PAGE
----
A close up of the 3-D scanned replicant artist Lorna Barnshaw likens to a death mask. "There are a few inaccuracies due to the scanners need for complete and utter stillness and the natural inability to do so," she says.

Barnshaw named her sculptures Replicants in honor of Ridley Scott’s 1982 film Blade Runner. The sculptures are all hairless as the software Barnshaw used failed to understand follicles.

Barnshaw mounted her self-portraits in wire frames resembling a 3-D axis for her degree show. The replicants rolled around the floor during the exhibition.

Barnshaw's tryptic of 3-D printed sculptures using Cubify (left), 3-D scanning (center) and 123D Catch (right)--an AutoDesk software program that stitches 40 photos together.

"My final project was actually the combination of two projects," says Barnshaw. "One being the replicants and the other being an installation of huge panoramic images combined with augmented reality."

Barnshaw loves the shapeless, ballooned surface of the 123D Catch replicant.

"123D Catch created one of the most interesting results: curved, contorted, stretched, and fractured in all directions," says Barnshaw. "The app requires a patterned background for the results to work best and it struggled to define and stitch effectively."

"The main issue was making the digital replicants structurally sound for the printing process," says Barnshaw. Once designed, each replicant took about six hours to print.

The abstract and fragmented replicant created using Cubify video software reminds Barnshaw of artist Francis Bacon's work.

Due to the software's sensitivity to light, background, and angle changes, each replicant is completely unique. "I could keep on repeating the process endlessly and the replicant would be different every time," says Barnshaw.

Co.Create

The Replicants Are Coming: An Artist Creates Creepy 3-D Printed Faces

Art student Lorna Barnshaw combines human faces with an imperfect assortment of technology to create surreal replicants.

3-D printing her own face is all in a day's work for Lorna Barnshaw, a recent graduate from the Winchester School of Art in the UK—even if the results are creepy and slightly moldy looking. Her project—named replicants in honor of Ridley Scott’s 1982 film Blade Runner—consists of three 3-D facial studies created using a mash-up of computer applications and printing methods.

“The replicants are distorted, some more than others, by the flaws in the technology used,” Barnshaw tells us. “I wanted to play with digital’s ability to copy reality—to put reality through a digital filter and back into material existence.” During production Barnshaw left her ghostly faces to print overnight, a process that took about six hours. “I recorded one printing with a total of 909 layers,” she says. “The best part was watching the remnants being brushed away revealing the fragile, uncured replicants within.” Barnshaw’s replicants blew the £500 budget for the 22-year-old’s graduation degree show, and took four months to design and create. For the final exhibition she stuck her 3-D heads inside metal rings that rolled and pivoted across the gallery space.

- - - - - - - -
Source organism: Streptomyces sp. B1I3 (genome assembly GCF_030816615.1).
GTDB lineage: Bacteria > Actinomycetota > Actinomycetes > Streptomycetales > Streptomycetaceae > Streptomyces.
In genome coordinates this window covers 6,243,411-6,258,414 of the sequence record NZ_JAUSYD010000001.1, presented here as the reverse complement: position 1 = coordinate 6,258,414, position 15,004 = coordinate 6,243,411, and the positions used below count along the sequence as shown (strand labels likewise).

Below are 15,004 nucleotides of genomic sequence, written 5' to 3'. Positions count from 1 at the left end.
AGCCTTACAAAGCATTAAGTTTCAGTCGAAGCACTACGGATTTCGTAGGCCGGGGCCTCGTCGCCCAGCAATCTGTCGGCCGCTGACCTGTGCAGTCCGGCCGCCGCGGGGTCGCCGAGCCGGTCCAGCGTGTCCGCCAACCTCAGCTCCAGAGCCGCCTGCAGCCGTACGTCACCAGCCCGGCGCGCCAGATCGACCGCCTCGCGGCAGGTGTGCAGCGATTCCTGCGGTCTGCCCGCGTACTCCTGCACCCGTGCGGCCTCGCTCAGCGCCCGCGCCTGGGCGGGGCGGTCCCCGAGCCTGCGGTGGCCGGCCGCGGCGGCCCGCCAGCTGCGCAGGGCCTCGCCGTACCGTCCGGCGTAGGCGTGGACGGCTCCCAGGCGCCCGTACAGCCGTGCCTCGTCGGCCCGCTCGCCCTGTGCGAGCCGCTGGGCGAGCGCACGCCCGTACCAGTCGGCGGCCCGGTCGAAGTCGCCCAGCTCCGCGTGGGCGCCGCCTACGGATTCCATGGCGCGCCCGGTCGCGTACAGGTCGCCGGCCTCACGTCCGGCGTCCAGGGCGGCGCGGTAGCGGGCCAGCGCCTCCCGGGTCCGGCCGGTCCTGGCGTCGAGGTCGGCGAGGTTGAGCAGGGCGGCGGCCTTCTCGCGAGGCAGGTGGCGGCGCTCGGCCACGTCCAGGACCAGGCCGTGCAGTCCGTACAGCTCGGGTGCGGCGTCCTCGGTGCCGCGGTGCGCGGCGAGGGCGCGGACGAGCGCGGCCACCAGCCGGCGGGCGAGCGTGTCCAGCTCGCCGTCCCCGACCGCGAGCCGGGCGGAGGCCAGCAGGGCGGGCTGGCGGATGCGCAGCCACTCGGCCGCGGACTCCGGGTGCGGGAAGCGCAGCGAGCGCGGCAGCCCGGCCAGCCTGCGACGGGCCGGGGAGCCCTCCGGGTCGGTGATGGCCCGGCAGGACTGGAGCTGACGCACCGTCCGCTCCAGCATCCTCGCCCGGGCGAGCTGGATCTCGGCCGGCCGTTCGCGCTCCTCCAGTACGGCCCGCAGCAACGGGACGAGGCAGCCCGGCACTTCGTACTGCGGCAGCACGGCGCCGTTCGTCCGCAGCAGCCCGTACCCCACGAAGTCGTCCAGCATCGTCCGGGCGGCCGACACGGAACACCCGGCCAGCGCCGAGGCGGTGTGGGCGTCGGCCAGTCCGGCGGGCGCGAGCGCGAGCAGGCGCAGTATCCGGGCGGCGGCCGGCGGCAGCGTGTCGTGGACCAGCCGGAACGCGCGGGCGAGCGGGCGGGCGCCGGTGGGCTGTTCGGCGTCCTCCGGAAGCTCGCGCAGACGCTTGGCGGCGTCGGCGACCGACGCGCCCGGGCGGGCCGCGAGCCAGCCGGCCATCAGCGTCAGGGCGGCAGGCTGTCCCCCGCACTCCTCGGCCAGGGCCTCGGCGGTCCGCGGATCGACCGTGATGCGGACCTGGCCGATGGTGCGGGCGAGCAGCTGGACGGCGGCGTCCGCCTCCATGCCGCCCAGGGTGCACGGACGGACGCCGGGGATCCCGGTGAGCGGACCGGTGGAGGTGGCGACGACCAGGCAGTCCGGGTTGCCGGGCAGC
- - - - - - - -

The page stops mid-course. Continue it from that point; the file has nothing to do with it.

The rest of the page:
All the random holes, weird colors, and mangled replicant surfaces were created by unique weaknesses in the software and hardware combinations Barnshaw chose. A 3-D scanner created the most structurally accurate facial sculpture with a few structural inaccuracies due to slight movements during production. “The face is so defined it makes it the most surreal,” says Barnshaw. “Like a death mask.” She used 123D Catch—an AutoDesk software program that stitches 40 photos together and works best with patterned backgrounds—for her second, and favorite, replicant. “With the two (faces) on altering sides full of contortion and fragmentation there’s still a strong recognition of the human face,” she says. “It’s just damn right bizarre and I love that.”

Barnshaw created the final sculpture using a 360-degree headspin video on Cubify’s website. It reminds her of Francis Bacon’s work. “There is no real human face shape, just geometric forms, a large amount of background, two mouths and a hugely pixelated texture,” she says.

Barnshaw found one pervasive flaw during the software design stage: the program's inability to comprehend hair or the back of a head. However the replicants got really freaky when she translated the digital renderings into structurally sound objects using programs including Cinema 4D, Blender, Zedit, and Zbrush.“The digital objects had so many facets and points it was almost impossible to add thickness (to the physical objects) without adding any distortion,” Barnshaw says. “I had to try countless file types and combinations to make sure the object and texture fitted together.”

Barnshaw’s replicants aren't as human-like as Ridley Scott’s bioengineered beings from the '80s, and she couldn’t mass clone her replicants anytime soon, even if she wanted to. “The software changes drastically at the slightest condition change in background, lighting, and angles. I could keep on repeating the process endlessly and the replicant would be entirely different every time,” she says. She’s already hidden her first batch of creepy 3-D self-portraits in a cupboard.

“They’re a little bit unnerving to have on the mantelpiece.”

[Images courtesy of Lorna Barnshaw]

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